• Andy Ross

The Girl Can’t Help It




Director Frank Tashlin is something of an overlooked and underappreciated director. Tashlin holds a unique place in cinema history, as the only film director to begin his director career working for Warner Brothers directing Looney Tunes cartoons in the 1930s. Tashlin would bounce around from various Animation studios, then worked as a gag writer in the late 1940s, before he directed his first live-action film in the early 1950s.


One of Tashlin’s most celebrated films is 1956’s “The Girl Can’t Help It,” not only for the cartoon sensibility he brought to the pop-culture satire but also for it being an incredible document of performers from the birth of Rock and Roll. The film stars Jayne Mansfield and Tom Ewell, alongside Little Richard, Fats Domino, The Platters, Gene Vincent, Eddie Cochran, and Jazz singer Julie London.


In lesser hands, “The Girl Can’t Help It” would have been another “crank ‘em out before the fad ends” exploitation film. In the mid-1950s as Rock grew in popularity, several filmmakers did their best to get cheap B-films rushed to theaters to make a buck off of the teenage audiences. Usually, these films have loose plots to hang musical numbers on to. “The Girl Can’t Help It” is centered around a mobster who wants to make his girlfriend into the next singing sensation. The mobster hires a washed-up agent to help, who takes the bombshell around to various nightclubs to be seen.


In Tashlin’s hands, the music numbers don’t feel shoehorned in. They feel part of the story. Another thing that makes this movie unique is it was a big studio film made with a sizable budget and shot in color with 20th Century Fox’s then-new widescreen process “CinemaScope.” Something the film jokes about, in very Tashlin style, with Tom Ewell addressing the audience directly about the wonders of the film being shown in CinemaScope.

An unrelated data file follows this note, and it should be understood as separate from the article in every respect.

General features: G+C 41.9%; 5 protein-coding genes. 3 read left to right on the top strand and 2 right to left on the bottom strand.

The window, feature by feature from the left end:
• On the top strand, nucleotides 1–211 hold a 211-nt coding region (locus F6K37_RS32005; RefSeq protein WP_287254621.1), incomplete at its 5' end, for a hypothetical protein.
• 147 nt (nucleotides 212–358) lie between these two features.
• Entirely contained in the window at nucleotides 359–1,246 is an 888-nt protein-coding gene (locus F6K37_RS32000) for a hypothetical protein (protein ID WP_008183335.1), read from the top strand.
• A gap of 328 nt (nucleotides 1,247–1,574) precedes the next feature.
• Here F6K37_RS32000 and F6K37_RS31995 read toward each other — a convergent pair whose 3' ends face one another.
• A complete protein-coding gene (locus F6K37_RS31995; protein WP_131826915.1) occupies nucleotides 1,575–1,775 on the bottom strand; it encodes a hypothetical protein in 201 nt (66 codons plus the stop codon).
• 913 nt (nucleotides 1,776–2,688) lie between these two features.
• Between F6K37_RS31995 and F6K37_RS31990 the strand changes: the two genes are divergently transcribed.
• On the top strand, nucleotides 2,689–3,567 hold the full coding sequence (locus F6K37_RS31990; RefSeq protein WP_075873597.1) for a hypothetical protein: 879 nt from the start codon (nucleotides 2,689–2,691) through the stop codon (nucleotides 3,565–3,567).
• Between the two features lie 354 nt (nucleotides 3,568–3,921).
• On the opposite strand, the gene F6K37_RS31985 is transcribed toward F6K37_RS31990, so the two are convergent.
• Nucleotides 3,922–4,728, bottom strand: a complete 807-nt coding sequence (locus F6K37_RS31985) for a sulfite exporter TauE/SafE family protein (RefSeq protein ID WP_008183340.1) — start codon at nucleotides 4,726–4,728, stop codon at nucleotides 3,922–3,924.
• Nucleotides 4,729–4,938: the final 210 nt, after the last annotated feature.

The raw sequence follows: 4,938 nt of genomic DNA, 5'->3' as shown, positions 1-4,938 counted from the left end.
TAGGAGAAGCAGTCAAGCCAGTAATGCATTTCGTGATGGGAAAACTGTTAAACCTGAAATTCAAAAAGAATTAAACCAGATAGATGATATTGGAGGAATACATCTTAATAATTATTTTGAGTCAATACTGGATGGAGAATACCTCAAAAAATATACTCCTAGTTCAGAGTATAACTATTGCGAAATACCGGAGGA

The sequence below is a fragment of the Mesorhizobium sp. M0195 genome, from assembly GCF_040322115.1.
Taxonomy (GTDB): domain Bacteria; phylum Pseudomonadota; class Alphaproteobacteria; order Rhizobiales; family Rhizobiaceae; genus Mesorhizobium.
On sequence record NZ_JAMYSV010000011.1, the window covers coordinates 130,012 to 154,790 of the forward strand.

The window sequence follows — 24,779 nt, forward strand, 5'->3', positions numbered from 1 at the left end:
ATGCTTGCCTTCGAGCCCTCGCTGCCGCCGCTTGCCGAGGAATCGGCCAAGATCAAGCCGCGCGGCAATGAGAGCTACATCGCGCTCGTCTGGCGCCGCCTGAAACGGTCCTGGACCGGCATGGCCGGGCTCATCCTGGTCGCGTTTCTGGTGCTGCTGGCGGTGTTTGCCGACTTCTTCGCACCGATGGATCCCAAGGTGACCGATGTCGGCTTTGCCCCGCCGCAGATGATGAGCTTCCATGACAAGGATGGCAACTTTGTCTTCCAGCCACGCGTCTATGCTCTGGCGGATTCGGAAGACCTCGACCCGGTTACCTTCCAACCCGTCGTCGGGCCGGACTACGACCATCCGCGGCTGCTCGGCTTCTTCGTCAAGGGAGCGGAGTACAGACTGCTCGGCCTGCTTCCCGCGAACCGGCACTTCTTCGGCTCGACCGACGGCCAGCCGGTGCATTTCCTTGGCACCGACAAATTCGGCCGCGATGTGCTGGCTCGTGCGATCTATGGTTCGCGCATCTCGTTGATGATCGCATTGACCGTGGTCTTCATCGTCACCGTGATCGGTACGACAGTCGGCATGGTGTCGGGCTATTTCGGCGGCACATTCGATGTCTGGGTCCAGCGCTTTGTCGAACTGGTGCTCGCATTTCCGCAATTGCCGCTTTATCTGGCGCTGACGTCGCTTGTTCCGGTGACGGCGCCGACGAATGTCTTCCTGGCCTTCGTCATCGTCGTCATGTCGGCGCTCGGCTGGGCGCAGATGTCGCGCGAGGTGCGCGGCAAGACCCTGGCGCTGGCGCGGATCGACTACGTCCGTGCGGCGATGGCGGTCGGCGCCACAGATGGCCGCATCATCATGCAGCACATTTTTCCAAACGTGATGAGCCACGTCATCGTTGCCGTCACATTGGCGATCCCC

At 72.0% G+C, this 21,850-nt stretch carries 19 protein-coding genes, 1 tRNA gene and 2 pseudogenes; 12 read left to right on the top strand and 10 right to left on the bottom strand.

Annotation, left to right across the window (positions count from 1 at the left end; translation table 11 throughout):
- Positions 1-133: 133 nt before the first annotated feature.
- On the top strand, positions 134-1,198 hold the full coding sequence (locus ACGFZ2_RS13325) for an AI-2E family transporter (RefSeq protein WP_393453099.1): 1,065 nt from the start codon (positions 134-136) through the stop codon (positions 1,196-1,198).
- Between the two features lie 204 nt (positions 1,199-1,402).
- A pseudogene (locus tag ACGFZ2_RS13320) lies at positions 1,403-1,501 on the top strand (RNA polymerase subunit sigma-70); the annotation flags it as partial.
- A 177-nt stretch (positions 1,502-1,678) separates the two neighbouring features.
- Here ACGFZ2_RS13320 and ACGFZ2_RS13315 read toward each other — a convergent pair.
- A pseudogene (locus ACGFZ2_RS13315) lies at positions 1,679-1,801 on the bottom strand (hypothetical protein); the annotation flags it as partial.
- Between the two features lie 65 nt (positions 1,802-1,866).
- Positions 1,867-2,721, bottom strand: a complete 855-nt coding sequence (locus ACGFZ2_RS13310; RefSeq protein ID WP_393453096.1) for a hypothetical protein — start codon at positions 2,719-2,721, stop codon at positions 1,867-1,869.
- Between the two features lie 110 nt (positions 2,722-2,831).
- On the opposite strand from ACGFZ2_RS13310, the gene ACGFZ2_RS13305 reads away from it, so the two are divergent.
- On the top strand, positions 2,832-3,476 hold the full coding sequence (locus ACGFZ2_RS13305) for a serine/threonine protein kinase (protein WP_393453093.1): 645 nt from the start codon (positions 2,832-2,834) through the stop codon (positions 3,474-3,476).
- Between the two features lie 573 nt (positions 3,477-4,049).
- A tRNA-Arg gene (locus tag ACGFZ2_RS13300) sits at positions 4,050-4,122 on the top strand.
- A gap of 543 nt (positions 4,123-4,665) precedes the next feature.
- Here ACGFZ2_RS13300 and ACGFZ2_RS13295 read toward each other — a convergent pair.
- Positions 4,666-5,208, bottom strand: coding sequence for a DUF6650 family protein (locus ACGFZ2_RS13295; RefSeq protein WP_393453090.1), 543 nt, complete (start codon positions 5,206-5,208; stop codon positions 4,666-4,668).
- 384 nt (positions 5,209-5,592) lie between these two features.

Only the film is in black and white and the traditional square aspect ratio of the era. This is something Ewell fixes on-screen by flicking the black bars on the left and right off, then has to yell to get the film to switch into Color. “The Girl Can’t Help It” is a funny, energetic, absurdist cartoon of a movie that has is gently poking fun at the popular music of the era as it celebrates some of the genre’s biggest pioneers who are in it.


“The Girl Can’t Help It” makes its blu-ray debut this week from The Criterion Collection, the new edition features an HD transfer from the original 35mm negative. It looks good, not perfect, but some of that softness is due to problems that were baked in with the earliest lenses used for CinemaScope films. The colors are bright and vivid, which is what you want for a film like this.


As usual, Criterion has packed their blu-ray full of special features. There’s an audio commentary from a previous release of the film, a new video essay by critic David Cairns, an interview with one of the film’s biggest fans—the great John Waters, a chat between two WFMU DJs about the music, and an interview with one of Mansfield’s biographers. Rounding out things is a trailer, an episode of the podcast “You Must Remember This,” an essay by Rachel Syme, and excerpts from Tashlin’s 1952 book “How To Create Cartoons.”


“The Girl Can’t Help It” is a great delight of 1950s moviemaking. A silly, absurd, live-action cartoon of a film with visual gags most filmmakers would be too afraid to think up. It’s a delightful movie and one I’m so pleased to see out in this fantastic blu-ray from The Criterion Collection. Highly recommended. See you next week.